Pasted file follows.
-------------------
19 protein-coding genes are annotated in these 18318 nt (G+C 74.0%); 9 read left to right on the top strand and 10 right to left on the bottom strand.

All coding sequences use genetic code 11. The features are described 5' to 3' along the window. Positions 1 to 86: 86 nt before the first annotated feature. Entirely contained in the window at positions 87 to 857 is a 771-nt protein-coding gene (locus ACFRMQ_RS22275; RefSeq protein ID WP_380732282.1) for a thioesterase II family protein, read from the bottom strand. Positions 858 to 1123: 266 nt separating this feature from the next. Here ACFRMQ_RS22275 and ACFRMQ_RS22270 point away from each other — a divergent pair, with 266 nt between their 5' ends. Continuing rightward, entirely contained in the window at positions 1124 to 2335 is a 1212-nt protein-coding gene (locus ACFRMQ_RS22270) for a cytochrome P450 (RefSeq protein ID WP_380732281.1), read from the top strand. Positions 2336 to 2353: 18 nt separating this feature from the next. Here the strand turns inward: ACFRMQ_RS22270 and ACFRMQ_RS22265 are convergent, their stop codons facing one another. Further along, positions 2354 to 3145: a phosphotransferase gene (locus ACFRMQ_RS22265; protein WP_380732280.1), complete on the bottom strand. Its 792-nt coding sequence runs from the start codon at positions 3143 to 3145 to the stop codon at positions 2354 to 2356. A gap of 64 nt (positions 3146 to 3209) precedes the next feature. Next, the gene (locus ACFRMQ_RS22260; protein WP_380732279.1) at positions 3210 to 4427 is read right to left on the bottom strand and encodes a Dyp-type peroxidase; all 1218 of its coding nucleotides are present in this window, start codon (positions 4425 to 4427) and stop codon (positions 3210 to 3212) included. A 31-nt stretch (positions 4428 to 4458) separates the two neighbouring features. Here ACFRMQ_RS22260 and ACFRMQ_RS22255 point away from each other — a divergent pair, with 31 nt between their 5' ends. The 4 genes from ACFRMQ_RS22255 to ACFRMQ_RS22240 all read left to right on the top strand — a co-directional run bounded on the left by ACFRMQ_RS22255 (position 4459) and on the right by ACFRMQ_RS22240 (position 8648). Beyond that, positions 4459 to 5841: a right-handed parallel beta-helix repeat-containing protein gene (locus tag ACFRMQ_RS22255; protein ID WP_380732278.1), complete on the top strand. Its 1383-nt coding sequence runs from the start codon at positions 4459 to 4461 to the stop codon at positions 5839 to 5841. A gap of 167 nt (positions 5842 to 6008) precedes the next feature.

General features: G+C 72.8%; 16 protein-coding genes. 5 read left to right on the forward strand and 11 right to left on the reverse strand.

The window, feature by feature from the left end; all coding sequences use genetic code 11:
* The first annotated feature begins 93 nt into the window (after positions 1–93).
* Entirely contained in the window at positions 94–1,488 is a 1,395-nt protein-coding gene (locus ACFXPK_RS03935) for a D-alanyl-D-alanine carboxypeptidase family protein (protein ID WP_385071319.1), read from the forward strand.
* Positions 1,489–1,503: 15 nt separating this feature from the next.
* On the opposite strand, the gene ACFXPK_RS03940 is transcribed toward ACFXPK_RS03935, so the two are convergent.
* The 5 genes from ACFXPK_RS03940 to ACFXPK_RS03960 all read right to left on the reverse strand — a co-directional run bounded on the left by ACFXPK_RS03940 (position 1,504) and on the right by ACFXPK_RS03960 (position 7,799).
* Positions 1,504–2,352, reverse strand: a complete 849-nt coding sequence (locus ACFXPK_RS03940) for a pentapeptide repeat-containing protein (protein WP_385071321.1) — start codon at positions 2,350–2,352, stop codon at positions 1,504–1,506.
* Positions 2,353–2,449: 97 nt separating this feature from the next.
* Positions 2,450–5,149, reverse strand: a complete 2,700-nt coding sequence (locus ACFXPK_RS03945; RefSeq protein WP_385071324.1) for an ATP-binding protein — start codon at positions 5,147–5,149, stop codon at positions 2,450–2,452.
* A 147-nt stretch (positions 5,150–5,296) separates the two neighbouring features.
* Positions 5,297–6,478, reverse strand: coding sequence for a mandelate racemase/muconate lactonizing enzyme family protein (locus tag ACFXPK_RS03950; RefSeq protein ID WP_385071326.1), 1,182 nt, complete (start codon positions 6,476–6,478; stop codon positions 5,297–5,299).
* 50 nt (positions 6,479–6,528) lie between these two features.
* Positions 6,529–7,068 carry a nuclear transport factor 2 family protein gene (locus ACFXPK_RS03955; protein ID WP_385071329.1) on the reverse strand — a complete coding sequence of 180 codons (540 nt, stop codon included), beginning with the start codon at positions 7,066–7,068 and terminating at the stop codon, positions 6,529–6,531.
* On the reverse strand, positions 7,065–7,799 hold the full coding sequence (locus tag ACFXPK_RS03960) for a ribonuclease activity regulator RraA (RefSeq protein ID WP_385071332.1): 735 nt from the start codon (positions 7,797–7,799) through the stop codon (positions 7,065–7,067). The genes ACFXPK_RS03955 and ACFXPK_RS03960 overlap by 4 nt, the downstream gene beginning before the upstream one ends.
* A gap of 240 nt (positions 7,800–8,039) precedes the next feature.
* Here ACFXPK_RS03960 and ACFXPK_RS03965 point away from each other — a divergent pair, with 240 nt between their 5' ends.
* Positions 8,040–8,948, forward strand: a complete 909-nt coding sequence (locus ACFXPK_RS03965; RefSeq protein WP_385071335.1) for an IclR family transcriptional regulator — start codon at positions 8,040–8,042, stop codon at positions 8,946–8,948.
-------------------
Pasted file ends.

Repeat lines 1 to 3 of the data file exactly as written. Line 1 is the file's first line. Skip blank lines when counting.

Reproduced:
19 protein-coding genes are annotated in these 18318 nt (G+C 74.0%); 9 read left to right on the top strand and 10 right to left on the bottom strand.

All coding sequences use genetic code 11. The features are described 5' to 3' along the window. Positions 1 to 86: 86 nt before the first annotated feature. Entirely contained in the window at positions 87 to 857 is a 771-nt protein-coding gene (locus ACFRMQ_RS22275; RefSeq protein ID WP_380732282.1) for a thioesterase II family protein, read from the bottom strand. Positions 858 to 1123: 266 nt separating this feature from the next. Here ACFRMQ_RS22275 and ACFRMQ_RS22270 point away from each other — a divergent pair, with 266 nt between their 5' ends. Continuing rightward, entirely contained in the window at positions 1124 to 2335 is a 1212-nt protein-coding gene (locus ACFRMQ_RS22270) for a cytochrome P450 (RefSeq protein ID WP_380732281.1), read from the top strand. Positions 2336 to 2353: 18 nt separating this feature from the next. Here the strand turns inward: ACFRMQ_RS22270 and ACFRMQ_RS22265 are convergent, their stop codons facing one another. Further along, positions 2354 to 3145: a phosphotransferase gene (locus ACFRMQ_RS22265; protein WP_380732280.1), complete on the bottom strand. Its 792-nt coding sequence runs from the start codon at positions 3143 to 3145 to the stop codon at positions 2354 to 2356. A gap of 64 nt (positions 3146 to 3209) precedes the next feature. Next, the gene (locus ACFRMQ_RS22260; protein WP_380732279.1) at positions 3210 to 4427 is read right to left on the bottom strand and encodes a Dyp-type peroxidase; all 1218 of its coding nucleotides are present in this window, start codon (positions 4425 to 4427) and stop codon (positions 3210 to 3212) included. A 31-nt stretch (positions 4428 to 4458) separates the two neighbouring features. Here ACFRMQ_RS22260 and ACFRMQ_RS22255 point away from each other — a divergent pair, with 31 nt between their 5' ends. The 4 genes from ACFRMQ_RS22255 to ACFRMQ_RS22240 all read left to right on the top strand — a co-directional run bounded on the left by ACFRMQ_RS22255 (position 4459) and on the right by ACFRMQ_RS22240 (position 8648). Beyond that, positions 4459 to 5841: a right-handed parallel beta-helix repeat-containing protein gene (locus tag ACFRMQ_RS22255; protein ID WP_380732278.1), complete on the top strand. Its 1383-nt coding sequence runs from the start codon at positions 4459 to 4461 to the stop codon at positions 5839 to 5841. A gap of 167 nt (positions 5842 to 6008) precedes the next feature.

General features: G+C 72.8%; 16 protein-coding genes. 5 read left to right on the forward strand and 11 right to left on the reverse strand.